If you eat every three hours, you are eating addictively - Noakes

2016-05-10 22:42
Professor Tim Noakes (Tammy Petersen, News24)

Professor Tim Noakes (Tammy Petersen, News24)

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Cape Town - If you eat every three hours, you are eating addictively, Professor Tim Noakes said on Tuesday.

“Hunger is every 12 to 24 hours. If you’re eating every 12 to 24 hours you’re eating appropriately,” he said during a talk on challenging carbohydrate beliefs at the Cape Town Science Centre.

“Humans used to eat once a day in the 1500s, then the British came along and made us eat everything three times a day.

“The biology of the human body is that you’re designed to eat one and a half meals a day. You can only do it if you’re not addicted to the foods [you are eating].”

He said the test for food addiction is simple.

“Tomorrow morning, have your cornflakes. You will see that you will have to eat at 11:00. Write it down – you will be hungry at 13:00 and at 15:00.  

“The next day, eat bacon and sausage until you can’t eat anymore. Then you will notice at 11:00 you’re not hungry. At 17:00 you will start feeling a little hunger. That will show you that fat and protein inhibit your hunger. They satiate you whereas carbohydrates drive hunger.”

He advised parents to feed their children at home by cooking for them.

“Don’t get them to eat at school. You want them to eat a big breakfast and come home at 15:00 where you give them more of your food. 

“If you give them carbohydrates for breakfast, like cornflakes, at 11:00 they will have their Coca Cola or something which is highly unhealthy, and they will eat again. They will eat all the foods they don’t need because that’s what the tuckshop provides.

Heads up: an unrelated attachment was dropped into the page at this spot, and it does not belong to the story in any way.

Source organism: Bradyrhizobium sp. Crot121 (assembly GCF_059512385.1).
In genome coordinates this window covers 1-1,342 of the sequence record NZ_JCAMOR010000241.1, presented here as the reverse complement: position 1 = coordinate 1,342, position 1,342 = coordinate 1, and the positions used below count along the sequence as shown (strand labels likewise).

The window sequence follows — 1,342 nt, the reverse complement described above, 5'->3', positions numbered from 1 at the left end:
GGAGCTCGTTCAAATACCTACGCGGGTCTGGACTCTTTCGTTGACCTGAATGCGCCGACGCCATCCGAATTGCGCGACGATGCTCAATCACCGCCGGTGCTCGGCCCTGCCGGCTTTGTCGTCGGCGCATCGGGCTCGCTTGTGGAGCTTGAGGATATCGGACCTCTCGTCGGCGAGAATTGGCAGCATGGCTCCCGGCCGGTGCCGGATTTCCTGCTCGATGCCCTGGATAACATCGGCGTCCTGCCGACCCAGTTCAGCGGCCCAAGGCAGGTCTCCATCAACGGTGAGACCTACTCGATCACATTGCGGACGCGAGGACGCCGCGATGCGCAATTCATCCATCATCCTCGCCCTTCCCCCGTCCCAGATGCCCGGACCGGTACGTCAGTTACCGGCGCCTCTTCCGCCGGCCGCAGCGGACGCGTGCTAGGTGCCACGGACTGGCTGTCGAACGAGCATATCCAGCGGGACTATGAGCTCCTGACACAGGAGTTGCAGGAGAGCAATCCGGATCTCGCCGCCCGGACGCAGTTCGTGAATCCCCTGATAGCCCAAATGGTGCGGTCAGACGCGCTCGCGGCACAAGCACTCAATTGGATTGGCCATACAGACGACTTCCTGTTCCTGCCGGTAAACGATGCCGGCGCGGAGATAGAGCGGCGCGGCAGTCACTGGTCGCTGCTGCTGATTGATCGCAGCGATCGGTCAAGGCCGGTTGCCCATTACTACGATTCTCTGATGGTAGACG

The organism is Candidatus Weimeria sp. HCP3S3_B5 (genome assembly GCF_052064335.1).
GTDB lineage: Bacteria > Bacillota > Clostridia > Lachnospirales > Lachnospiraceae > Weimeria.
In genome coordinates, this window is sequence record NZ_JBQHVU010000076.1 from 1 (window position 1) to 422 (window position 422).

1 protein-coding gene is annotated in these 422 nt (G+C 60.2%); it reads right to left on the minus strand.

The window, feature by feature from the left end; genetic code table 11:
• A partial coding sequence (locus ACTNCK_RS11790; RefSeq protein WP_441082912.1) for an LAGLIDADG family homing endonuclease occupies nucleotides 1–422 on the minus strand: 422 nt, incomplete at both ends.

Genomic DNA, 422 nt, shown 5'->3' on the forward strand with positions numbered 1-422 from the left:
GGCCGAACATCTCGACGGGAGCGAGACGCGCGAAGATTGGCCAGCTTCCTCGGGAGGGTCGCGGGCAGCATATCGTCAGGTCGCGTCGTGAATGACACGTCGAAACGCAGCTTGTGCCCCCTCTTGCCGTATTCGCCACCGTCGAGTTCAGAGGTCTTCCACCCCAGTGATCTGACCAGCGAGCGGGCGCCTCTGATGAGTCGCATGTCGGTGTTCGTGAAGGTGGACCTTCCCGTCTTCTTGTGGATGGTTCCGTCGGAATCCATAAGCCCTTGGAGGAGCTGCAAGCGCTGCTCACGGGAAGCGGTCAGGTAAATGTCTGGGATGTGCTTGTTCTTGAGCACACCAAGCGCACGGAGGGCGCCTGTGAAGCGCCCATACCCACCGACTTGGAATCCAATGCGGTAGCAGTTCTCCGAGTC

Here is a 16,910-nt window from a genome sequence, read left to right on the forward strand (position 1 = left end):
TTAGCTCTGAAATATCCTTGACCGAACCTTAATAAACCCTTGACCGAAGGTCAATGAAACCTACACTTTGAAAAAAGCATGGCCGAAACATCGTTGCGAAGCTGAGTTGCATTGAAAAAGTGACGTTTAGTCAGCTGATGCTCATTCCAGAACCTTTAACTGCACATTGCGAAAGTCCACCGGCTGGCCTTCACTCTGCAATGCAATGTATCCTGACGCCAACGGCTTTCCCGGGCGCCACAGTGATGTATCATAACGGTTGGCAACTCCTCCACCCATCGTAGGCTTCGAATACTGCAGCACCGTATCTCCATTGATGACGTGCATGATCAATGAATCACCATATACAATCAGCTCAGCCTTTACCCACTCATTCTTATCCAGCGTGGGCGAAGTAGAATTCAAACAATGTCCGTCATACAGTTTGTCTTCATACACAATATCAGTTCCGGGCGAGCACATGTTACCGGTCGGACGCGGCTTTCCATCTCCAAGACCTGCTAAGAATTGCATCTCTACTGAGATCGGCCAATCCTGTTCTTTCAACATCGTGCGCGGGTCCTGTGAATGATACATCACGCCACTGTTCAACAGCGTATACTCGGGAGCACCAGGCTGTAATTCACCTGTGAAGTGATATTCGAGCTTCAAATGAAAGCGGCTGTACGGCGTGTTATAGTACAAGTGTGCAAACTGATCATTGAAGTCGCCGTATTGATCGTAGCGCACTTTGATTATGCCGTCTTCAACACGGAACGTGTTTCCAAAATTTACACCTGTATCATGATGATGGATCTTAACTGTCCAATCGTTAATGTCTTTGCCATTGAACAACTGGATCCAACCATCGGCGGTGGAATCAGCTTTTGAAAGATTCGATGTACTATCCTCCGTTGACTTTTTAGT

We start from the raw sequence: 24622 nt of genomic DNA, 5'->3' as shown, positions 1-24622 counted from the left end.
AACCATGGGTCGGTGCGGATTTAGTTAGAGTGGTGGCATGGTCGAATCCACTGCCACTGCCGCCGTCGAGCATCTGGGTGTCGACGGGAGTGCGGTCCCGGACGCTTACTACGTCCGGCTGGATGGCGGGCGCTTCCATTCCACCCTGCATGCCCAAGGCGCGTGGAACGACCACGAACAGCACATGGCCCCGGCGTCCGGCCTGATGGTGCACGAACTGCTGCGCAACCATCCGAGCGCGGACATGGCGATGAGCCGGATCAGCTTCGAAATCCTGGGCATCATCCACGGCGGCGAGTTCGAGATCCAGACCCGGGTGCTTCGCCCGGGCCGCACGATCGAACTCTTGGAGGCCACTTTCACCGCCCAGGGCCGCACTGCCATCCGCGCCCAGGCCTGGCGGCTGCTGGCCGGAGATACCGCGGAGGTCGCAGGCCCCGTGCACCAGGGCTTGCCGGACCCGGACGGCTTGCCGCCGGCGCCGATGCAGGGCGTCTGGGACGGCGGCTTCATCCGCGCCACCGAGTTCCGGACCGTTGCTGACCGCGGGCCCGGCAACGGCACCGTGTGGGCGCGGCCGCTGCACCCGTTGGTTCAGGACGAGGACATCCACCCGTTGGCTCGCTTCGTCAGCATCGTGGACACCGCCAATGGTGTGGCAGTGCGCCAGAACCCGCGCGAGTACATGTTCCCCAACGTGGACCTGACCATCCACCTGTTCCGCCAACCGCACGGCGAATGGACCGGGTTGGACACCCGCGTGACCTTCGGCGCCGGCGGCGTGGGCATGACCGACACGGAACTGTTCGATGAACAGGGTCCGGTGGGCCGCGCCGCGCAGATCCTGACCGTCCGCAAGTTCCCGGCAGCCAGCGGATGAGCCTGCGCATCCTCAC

“You don’t want the children to eat off your premises.” 

Noakes, known for his advocacy of a low carbohydrate diet for adults and children, said the science behind nutrition is simple.

“Fat doesn’t kill you, carbohydrates do,” he said. “Fat makes you thin.”

Noakes pointed out the Banting diet is anything but a fad, quoting medical references and literature advising high fat low carb diets dating as far back as the 1800s.

The Health Professions Council of SA is currently conducting an inquiry into his conduct after being accused of giving unconventional and unscientific advice, and of unprofessional conduct for dispensing the advice via social media.

Noakes  – whose book The Real Meal Revolution promotes a low-carbohydrate, high-fat (LCHF) diet – was called before the council after a complaint was lodged by the former president of the Association for Dietetics in South Africa, Claire Julsing-Strydom.

The complaint was prompted by a tweet Noakes sent to a Pippa Leenstra after she asked him for advice on feeding babies and on breastfeeding.

Her tweet read, "@ProfTimNoakes @SalCreed is LCHF eating ok for breastfeeding mums? Worried about all the dairy + cauliflower = wind for babies?? [sic]"

Noakes advised her to wean her child onto LCHF foods, which he described as "real" foods.

His tweet read, "Baby doesn't eat the dairy and cauliflower. Just very healthy high fat breast milk. Key is to ween [sic] baby onto LCHF."

Read more on:    tim noakes  |  cape town  |  health

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